It's a sunny winter day, and Paloma Herrera, the raven-haired Principal Dancer at American Ballet Theatre, is just back from vacation. Well, sort of a vacation. Granted, she was far from her Manhattan home, but she still took both ballet and yoga classes. Every day.
"I don't like vacations at all," Herrera concedes in lightly accented English. "I'm addicted to work. I'm happy when I'm working and performing." Putting in her time at the barre, she says, "is my moment to improve every day." It's a work ethic she's maintained since she was seven, when she skipped birthday parties to go to class in her native Argentina, and it goes a long way toward explaining why she is celebrating her 20th anniversary with ABT this spring. But even with two decades under her bun, she is not the company's most senior ballerina. That title belongs to Principal Julie Kent, Herrera's former dressing-roommate, who will be fê_ted this season for her 25 years as an ABT dancer.
Both women joined ABT as teenagers, and both have come to own the classical repertoire, but, as Artistic Director Kevin McKenzie says, "there would be no mistaking either for the other."
Herrera, a tiny but intense ball of energy, had come to New York City to study for six months at the School of American Ballet, where the Balanchine-infused style was in stark contrast to the classical Russian technique she'd learned in Buenos Aires. She heard that ABT was holding auditions on the day before she was returning home. "I had nothing to lose," she says. At the end of the audition, Jane Hermann, then-co-director, offered her a contract for the corps de ballet. "I left running, screaming, on the street." She was all of 15.
McKenzie was named Artistic Director soon after and quickly promoted Herrera to Soloist at 17 and then Principal Dancer when she was only 19. "Paloma, when I arrived, was literally a baby," McKenzie says. "With Paloma, I feel a little bit like a papa." McKenzie recalls her startling ability to stay on pointe absurdly long and execute a "ridiculous number of pirouettes."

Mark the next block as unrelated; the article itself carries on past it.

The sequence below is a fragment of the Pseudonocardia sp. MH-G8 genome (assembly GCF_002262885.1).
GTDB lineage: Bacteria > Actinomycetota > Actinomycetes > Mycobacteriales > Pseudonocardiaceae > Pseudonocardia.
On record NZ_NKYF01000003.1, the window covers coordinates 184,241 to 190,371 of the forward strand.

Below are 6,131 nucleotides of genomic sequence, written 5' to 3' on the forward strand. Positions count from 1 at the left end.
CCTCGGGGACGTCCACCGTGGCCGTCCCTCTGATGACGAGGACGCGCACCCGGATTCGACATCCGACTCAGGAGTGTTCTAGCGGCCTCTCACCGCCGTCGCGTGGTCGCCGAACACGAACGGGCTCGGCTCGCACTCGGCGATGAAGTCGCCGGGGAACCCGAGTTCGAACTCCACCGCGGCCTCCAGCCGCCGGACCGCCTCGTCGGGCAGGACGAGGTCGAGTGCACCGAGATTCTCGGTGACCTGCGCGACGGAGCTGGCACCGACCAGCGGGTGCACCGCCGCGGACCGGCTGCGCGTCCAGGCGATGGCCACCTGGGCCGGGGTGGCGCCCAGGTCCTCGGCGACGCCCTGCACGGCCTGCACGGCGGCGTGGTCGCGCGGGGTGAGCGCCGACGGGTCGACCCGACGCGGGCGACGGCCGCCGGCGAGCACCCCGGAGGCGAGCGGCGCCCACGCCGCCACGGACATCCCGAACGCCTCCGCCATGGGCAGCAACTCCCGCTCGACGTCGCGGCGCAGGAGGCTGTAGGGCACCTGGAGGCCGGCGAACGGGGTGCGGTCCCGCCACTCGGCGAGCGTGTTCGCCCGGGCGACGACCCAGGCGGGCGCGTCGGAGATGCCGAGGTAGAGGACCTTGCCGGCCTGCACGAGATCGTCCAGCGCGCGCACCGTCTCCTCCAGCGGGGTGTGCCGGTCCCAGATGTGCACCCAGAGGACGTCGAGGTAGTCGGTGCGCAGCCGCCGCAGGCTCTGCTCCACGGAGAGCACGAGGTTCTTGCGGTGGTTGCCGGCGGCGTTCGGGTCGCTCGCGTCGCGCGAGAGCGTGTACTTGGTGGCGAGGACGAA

"She had this ferocious need to excel. She had this fearless technique even when she was a child and still coltish and hadn't grown into her body," he says. "She's now such a beautiful woman and has developed into a ballerina with such command of the stage. There was a single-mindedness there called W-O-R-K. It's lovely to have seen her grow up and have a L-I-F-E. "
For her part, Herrera says, "I never felt I was pushed too soon. I always felt very taken care of." She does admit, however, that becoming a principal at 19 instantly propelled her into adulthood. "In some ways I felt like I was 40," she says with a laugh. "We all make choices. It was my choice."
Herrera has relished the opportunity to work with a slew of world-class choreographers, from William Forsythe and Alexei Ratmansky to Twyla Tharp. "How many ballets has Twyla Tharp choreographed on me? That's been incredible," she says. As have her partnerships. Early on she was frequently paired with Angel Corella, another spitfire, and they seemed to dance in the same language. Lately she has found a similar simpatico with Marcelo Gomes. "We could rehearse one day : he understands my body so well."